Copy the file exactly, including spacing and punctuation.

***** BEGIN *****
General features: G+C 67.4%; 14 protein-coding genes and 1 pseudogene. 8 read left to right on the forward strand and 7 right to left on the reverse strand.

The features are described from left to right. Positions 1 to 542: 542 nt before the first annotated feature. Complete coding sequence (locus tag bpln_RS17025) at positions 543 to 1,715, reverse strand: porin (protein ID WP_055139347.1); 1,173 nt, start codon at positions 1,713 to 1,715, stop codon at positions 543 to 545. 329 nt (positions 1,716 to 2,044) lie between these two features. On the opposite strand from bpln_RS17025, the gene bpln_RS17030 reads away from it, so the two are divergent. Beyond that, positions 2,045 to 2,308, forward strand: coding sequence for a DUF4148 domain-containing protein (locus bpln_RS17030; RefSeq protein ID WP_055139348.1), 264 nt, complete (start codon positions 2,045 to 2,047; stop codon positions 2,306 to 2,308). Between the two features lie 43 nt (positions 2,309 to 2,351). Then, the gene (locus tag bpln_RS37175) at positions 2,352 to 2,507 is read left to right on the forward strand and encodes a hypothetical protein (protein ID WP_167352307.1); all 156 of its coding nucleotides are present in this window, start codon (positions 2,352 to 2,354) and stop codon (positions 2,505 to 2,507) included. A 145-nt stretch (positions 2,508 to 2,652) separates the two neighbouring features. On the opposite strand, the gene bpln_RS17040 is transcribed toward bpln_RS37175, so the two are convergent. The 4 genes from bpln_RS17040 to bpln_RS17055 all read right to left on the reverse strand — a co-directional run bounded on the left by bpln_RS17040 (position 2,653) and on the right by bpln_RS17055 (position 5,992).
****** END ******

General features: G+C 67.4%; 14 protein-coding genes and 1 pseudogene. 8 read left to right on the forward strand and 7 right to left on the reverse strand.

The features are described from left to right. Positions 1 to 542: 542 nt before the first annotated feature. Complete coding sequence (locus tag bpln_RS17025) at positions 543 to 1,715, reverse strand: porin (protein ID WP_055139347.1); 1,173 nt, start codon at positions 1,713 to 1,715, stop codon at positions 543 to 545. 329 nt (positions 1,716 to 2,044) lie between these two features. On the opposite strand from bpln_RS17025, the gene bpln_RS17030 reads away from it, so the two are divergent. Beyond that, positions 2,045 to 2,308, forward strand: coding sequence for a DUF4148 domain-containing protein (locus bpln_RS17030; RefSeq protein ID WP_055139348.1), 264 nt, complete (start codon positions 2,045 to 2,047; stop codon positions 2,306 to 2,308). Between the two features lie 43 nt (positions 2,309 to 2,351). Then, the gene (locus tag bpln_RS37175) at positions 2,352 to 2,507 is read left to right on the forward strand and encodes a hypothetical protein (protein ID WP_167352307.1); all 156 of its coding nucleotides are present in this window, start codon (positions 2,352 to 2,354) and stop codon (positions 2,505 to 2,507) included. A 145-nt stretch (positions 2,508 to 2,652) separates the two neighbouring features. On the opposite strand, the gene bpln_RS17040 is transcribed toward bpln_RS37175, so the two are convergent. The 4 genes from bpln_RS17040 to bpln_RS17055 all read right to left on the reverse strand — a co-directional run bounded on the left by bpln_RS17040 (position 2,653) and on the right by bpln_RS17055 (position 5,992).